About > History
Greater Boston Chinese Golden Age Center (GBCGAC) traces it origins to 1971 when neighborhood activists, including members of community organizations, seniors, merchants, professionals, students and leaders, recognized the lack of services to the Chinese-speaking elders. After much lobbying, the City’s Boston Redevelopment Authority allowed the use of a storefront a 239 Harrison Avenue to establish a drop-in center. Even though there were no funds available, the center happened because hours of labor went into cleaning and painting to create a place where elderly could socialize. Boston’s Commission on Affairs of the elderly supported the center by providing part-time staff to cook and service Chinese-style meals to approximately 40 participants daily. Furniture and kitchen equipment were donated by friends, local institutions and merchants.
In January 1972, the Chinese Golden Age Center was formally created and received qualification as a 501(c)(3) tax exempt organization. The enactment of the federal Older Americans Act provided funds to serve the social needs of the elderly. In 1973, the Golden Age Center received its start-up grant from the Massachusetts Executive Office of Elder Affairs. These funds along with foundation grants and contributions enabled the Golden Age Center to plan for programs and services for the elderly.
- * The Executive Office of Elder Affairs awarded a Title III start-up grant.
- * The Center secured a Community Development Block Grant from the City as well as a protective Services Contract.
- * The nutrition program started to receive funding.
- * The Center relocated to its Quincy Tower site a 5 Oak Street West in Boston and greatly expanded its space.
- * The Center’s first adult day health program started.
- * Hong Lok House located at 25-31 Essex Street in Chinatown, the Center sponsored and HUD funded 28-unit elderly housing development, opened in January 1982.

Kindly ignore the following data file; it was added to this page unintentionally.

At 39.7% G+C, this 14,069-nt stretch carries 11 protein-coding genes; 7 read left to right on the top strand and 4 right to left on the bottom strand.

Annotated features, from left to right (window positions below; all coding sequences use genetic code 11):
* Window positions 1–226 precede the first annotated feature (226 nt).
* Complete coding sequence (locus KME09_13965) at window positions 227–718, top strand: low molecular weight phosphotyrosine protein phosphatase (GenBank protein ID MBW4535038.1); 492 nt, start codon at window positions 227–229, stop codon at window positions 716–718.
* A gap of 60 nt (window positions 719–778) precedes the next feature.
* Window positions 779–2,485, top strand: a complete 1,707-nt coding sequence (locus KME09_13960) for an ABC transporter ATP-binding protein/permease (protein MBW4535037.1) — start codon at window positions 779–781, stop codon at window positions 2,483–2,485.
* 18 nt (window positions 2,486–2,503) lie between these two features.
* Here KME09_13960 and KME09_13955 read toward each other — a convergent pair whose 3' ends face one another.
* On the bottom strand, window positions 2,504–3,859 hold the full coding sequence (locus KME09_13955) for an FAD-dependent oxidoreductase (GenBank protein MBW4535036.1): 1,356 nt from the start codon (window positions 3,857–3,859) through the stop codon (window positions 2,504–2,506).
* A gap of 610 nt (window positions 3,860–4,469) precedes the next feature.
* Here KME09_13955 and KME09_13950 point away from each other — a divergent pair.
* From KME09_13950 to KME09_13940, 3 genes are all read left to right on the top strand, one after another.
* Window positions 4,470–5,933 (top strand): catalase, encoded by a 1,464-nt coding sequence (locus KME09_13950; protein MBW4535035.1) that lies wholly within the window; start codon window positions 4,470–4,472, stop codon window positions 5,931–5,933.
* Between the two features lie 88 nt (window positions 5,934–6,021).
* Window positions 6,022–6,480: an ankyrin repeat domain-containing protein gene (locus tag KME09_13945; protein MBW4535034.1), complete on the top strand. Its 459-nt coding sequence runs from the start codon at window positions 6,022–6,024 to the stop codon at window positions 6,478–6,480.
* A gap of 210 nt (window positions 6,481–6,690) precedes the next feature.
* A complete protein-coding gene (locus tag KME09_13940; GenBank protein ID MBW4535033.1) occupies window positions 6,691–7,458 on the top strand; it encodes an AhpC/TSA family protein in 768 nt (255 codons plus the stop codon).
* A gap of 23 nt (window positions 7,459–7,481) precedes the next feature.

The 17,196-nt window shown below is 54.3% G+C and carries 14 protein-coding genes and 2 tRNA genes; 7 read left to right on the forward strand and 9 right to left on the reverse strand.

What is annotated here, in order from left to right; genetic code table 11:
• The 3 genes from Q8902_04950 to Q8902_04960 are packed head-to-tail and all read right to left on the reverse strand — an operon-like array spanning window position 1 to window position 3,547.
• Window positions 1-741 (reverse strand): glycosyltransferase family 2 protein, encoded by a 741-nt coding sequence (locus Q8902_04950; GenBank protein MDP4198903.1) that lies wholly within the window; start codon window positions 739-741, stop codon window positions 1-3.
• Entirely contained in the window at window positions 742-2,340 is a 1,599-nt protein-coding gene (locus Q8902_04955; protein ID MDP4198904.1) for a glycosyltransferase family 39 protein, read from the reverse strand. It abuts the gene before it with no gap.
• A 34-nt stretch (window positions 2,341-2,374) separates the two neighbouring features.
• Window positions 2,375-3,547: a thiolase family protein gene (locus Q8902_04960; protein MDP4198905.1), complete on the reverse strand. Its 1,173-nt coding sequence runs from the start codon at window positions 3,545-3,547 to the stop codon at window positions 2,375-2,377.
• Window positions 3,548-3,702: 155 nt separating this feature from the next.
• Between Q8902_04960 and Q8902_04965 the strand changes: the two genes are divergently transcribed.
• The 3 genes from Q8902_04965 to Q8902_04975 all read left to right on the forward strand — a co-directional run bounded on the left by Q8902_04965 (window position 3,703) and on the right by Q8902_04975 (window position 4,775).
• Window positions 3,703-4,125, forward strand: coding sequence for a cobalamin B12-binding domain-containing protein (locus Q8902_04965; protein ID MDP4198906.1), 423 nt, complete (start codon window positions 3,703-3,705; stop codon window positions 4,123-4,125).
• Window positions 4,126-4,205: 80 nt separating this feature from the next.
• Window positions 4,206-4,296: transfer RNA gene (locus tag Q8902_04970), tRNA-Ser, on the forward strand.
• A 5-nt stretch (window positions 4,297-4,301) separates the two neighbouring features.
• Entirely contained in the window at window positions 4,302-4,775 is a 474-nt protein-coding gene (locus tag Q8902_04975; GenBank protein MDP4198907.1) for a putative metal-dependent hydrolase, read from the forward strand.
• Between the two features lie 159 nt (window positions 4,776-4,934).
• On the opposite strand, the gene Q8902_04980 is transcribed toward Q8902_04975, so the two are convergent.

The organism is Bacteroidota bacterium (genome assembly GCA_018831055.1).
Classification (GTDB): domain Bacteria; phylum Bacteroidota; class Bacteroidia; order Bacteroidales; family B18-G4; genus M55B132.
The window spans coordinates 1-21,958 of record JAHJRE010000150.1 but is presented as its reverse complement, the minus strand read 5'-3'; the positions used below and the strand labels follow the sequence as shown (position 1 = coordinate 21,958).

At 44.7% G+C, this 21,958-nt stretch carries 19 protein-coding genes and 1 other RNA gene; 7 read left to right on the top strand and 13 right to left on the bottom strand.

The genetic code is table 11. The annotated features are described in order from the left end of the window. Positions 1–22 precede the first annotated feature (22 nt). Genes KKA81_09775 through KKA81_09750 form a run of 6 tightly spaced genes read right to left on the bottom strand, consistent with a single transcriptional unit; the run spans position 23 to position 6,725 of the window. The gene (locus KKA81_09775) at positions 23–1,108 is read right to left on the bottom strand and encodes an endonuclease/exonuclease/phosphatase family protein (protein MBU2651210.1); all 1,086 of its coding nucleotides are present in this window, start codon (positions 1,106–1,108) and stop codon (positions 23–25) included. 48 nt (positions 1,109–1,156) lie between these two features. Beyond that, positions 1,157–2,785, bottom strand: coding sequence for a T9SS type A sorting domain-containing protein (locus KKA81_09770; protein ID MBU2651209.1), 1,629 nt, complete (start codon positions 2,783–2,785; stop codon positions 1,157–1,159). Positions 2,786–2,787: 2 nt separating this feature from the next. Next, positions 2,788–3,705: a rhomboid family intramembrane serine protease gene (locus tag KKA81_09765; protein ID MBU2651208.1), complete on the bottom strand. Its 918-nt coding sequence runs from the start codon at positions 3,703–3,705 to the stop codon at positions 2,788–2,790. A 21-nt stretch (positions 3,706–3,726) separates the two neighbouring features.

- In 1985, Brighton House at 677 Cambridge Street near Brighton Center, was purchased, renovated and began operation as a satellite center for the growing number of Chinese-speaking elders living in the Allston/Brighton area.
- * Lifeline, medical emergency response service, received funding.
- * Adult day health programs expanded to all three sites, and began to successfully serve frail elder.
- * The City began to fund Title III-B drop-in social service grants every year.
- * Mystic Valley Elder Services, Somerville-Cambridge Elder Services, South Shore Elder Services, and West Suburban Elder Services ( now Springwell), being Area Agencies on Aging began to award federal Title III Community Outreach and Social Service grants.
- * New England Medical Center ( now Tufts Medical Center) awarded health promotion grants through its Asian Health Initiative.
- * Through a subcontract with National Asian Pacific Center on Aging, the Agency became a provider of employment and training opportunities through the Senior Community Service Employment Program.
- * The Agency gained the use of three additional service and outreach sites. These include the Wollaton Senior Center in Quincy, Malden Council on Aging and Cambridge Council on Aging.
- * The State Office of Minority and Women Business Assistance (SOMWBA) certified the Agency as minority non-profit organization.
- * The agency collaborated with Harvard University Medical School, Brandeis University, Wellesley College, and Boston University on several research projects related to Asian elderly issues.
- * Collaboration with Massachusetts General Hospital and Hebrew Senior Life on Asian health education.
- * Establishment of an outreach site a the Brookline Council on Aging.
- * Continuation of Title III-B social services grants and Title III-D health education and promotion grants with addition of Title III-E caregivers grants and Title III-D medication management grant.
- * Continued Boston Neighbor Walk partially funded by Boston the Boston Public Health Commission to improve the health of Boston residences through regular walking.
- * A new Hong Lok House is planned to expand from 28 units to 75 units of affordable housing with a new adult day health center and a senior center.
* Established two meal sites in Quincy
* Expanded services to two outreach sites; Belmont Council on Aging and Needham Council on Aging Senior Centers.
* Continuation of social service IIIB Grants, IIID Health Promotion and Education Grants with Medication Management
* Evidence based programs-Stanford University model, Chronic Disease Self Management and Maine Health’s Partnership for Healthy Aging Model, A Matter of Balance
* Work at the new Hong Lok House is underway with occupancy planned for early 2014
* Nutrition program expanded to include nutrition education, outreach and counseling in homes by a registered dietician funded by Boston’s Commission on Affairs of the Elderly
* Collaboration with Massachusetts General Hospital ADRC and Hebrew Senior Life on Asian health education
* Collaboration with Dr. William Collings in the development of instruction tools for family and friends on “Touch, Caring and Cancer Training” with support from the National Cancer Institute